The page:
It’s hard to believe that it has been over eight years since I graduated from EB. Though I am no longer studying French,
and now live on the other side of the world, I still feel an attachment to French culture. However, my primary interest
has settled on another country.
After running out of French classes in high school, I made a decision that’s shaped my life ever since. I started learning Mandarin. In college, I became ever more immersed in studying both Chinese and China. My first trip to the country was an amazing experience, though my first impression was hardly positive. Stepping out the airport door, I was confronted by thick, gray smog, and all I can remember thinking was that the warnings about pollution I had received were dramatic understatements. However, my decision to spend a semester abroad was quickly reaffirmed and my passion for China cemented. The food, always among my top priorities, was spectacular and completely unlike Chinese food found in the United States. Only French cuisine can compete with the variety of authentic Chinese food, and even then, French cuisine is hard pressed if the food of China’s minorities is accounted for. Walking down back alleys in Beijing was a pleasure, of which I frequently took advantage, enjoying the smells and tastes of the street vendors’ fresh foods. While in Beijing and other large cities, I was
also struck by the sense of change that surrounded me, manifested not just by omnipresent building cranes, but also by
the sense of dynamism reflected in the infusion of new stores, restaurants, and even neighborhoods.
However, one of my most memorable experiences of that first trip was traveling to China’s northwest, which is inhabited by Turkic Muslims (usually referred to as Uyghurs). Upon arrival, I felt as if I had been transported out of China and into Central Asia. While I soon discovered the region’s fusion of both familiar Chinese
culture and that of the Uyghurs and other minorities, what most influenced me was not anything cultural. Rather, it was the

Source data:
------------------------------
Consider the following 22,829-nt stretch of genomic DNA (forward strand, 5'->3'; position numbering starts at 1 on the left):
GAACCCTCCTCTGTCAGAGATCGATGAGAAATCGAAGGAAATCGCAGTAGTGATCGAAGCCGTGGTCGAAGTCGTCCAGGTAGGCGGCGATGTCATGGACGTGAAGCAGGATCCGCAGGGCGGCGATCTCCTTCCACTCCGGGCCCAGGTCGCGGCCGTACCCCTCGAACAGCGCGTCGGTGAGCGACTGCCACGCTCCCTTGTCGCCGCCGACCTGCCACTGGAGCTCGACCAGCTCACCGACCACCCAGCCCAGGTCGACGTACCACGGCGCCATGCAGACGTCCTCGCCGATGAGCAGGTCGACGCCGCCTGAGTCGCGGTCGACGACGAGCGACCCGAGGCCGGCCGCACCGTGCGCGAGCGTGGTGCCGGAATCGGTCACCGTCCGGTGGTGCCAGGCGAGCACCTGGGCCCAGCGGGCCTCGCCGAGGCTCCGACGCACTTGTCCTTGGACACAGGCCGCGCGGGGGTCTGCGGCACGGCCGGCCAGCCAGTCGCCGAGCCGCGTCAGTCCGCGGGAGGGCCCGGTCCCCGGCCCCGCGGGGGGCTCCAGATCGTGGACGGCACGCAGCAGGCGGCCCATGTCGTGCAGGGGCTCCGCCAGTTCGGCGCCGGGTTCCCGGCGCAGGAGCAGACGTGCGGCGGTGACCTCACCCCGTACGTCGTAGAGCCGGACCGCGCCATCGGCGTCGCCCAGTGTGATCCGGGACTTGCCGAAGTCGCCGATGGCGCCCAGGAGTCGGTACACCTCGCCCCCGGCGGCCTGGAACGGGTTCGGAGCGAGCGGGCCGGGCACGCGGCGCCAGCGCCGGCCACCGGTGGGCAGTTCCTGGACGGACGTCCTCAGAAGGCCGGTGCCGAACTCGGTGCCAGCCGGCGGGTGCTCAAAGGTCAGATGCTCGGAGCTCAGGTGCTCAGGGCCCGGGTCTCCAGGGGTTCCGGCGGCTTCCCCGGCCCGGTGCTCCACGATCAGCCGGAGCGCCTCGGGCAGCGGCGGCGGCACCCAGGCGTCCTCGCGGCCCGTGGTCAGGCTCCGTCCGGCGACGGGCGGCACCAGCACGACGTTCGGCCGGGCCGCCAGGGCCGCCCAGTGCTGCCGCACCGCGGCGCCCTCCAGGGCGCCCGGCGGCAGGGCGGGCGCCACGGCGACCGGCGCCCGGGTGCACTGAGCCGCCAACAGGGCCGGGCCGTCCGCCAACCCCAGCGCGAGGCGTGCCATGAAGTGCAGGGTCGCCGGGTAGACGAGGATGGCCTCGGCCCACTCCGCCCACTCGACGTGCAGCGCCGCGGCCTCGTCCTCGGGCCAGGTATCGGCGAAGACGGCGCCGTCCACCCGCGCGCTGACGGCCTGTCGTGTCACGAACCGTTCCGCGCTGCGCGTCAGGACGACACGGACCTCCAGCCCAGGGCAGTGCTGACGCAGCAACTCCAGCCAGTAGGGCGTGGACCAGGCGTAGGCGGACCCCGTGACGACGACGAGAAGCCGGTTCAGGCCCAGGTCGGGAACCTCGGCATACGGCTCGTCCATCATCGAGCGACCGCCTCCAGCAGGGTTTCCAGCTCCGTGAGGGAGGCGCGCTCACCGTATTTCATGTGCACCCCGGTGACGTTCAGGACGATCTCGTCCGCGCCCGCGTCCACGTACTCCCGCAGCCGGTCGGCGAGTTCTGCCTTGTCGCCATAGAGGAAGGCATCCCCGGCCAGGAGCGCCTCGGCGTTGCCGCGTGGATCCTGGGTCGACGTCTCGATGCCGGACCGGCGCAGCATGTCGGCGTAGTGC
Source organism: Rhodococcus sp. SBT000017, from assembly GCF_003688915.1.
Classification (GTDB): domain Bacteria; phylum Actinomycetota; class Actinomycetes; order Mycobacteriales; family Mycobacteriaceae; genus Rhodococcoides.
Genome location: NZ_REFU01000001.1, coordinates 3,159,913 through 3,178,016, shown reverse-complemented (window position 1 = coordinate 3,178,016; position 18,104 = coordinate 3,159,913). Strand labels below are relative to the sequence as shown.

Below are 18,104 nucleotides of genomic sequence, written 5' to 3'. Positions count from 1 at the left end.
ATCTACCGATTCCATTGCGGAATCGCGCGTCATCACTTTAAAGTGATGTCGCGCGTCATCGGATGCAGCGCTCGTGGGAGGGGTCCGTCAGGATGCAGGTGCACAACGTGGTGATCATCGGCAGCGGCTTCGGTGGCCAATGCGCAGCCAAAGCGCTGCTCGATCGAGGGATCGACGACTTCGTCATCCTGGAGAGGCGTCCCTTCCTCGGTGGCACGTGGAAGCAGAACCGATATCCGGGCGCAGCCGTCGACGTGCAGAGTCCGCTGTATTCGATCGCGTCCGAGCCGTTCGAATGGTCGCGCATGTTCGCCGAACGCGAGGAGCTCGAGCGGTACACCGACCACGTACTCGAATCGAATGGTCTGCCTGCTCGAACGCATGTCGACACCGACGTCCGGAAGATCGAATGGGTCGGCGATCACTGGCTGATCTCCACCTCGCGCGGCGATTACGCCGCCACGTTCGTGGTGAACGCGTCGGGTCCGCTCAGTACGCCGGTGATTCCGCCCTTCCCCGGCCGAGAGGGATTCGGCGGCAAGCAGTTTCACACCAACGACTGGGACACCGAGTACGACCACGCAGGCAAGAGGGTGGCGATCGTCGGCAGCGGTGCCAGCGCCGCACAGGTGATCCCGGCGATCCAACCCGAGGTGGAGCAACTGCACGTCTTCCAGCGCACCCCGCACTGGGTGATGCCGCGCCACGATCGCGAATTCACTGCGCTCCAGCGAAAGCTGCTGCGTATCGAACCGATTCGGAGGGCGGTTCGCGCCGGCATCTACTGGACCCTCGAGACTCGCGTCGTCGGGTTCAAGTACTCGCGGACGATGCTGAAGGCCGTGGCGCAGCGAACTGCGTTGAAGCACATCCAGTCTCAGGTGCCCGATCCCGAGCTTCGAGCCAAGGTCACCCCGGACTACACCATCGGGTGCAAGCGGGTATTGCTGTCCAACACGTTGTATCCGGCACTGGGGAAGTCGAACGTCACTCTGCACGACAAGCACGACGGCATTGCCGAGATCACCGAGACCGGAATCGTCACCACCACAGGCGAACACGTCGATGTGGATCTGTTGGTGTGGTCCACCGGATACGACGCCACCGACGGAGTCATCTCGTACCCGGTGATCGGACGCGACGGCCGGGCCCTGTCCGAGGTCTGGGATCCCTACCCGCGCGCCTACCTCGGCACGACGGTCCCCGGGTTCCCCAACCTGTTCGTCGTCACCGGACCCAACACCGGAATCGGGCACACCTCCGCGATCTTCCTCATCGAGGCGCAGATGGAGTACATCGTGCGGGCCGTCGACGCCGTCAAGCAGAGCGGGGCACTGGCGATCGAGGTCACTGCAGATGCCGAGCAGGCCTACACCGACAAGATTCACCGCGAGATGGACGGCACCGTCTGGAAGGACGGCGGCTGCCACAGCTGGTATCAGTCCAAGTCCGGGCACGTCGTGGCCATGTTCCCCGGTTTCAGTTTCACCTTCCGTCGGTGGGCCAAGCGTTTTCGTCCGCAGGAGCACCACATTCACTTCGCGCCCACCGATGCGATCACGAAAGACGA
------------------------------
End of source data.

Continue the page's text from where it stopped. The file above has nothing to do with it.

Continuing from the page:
contrast in development that I was seeing firsthand between China’s aggressively modernizing coastal cities, and its poor,
Back at college in the United States, I had the surprising pleasure of applying my French skills to my schoolwork by taking
advantage of a course on the Enlightenment to read Rousseau in the original French. Outside the classroom, I explored the opportunities offered by living near Washington D.C. by immersing myself in the East Asian policy community through
internships at a political NGO and a research institute.
Following graduation, I returned to China, seizing the once in a lifetime opportunity to experience this summer’s Olympic Games—China’s “coming out party” as a rising superpower. Though
I was disappointed to discover that the street vendors I had so enjoyed had been forced off the streets, it is hard to imagine a future Olympics ever topping this year’s in terms of sheer grandeur.
I have since moved to Nanjing, where I am studying international affairs in Mandarin at the Hopkins-Nanjing Center. It is incredible how much, even here, my EB background still influences my life. Shortly after arriving in Nanjing, I walked down a back alley and
into a small restaurant for lunch. To my surprise, in the back room I found three young Westerners having a conversation in French, which I delightedly joined in. Since that time, I have been pleasantly surprised by the number of French speakers in Nanjing, including some of my classmates. Moreover, I have been blessed with an amazingly authentic French restaurant located close by that serves the most amazing chocolate mousse. My life
may have shifted to focusing on China, but my French upbringing remains a part of who I am. Whether it is through sudden cravings for delicious French cuisine, or the desire to watch French movies without subtitles, my subconscious consistently remind me of the influence of EB on my life.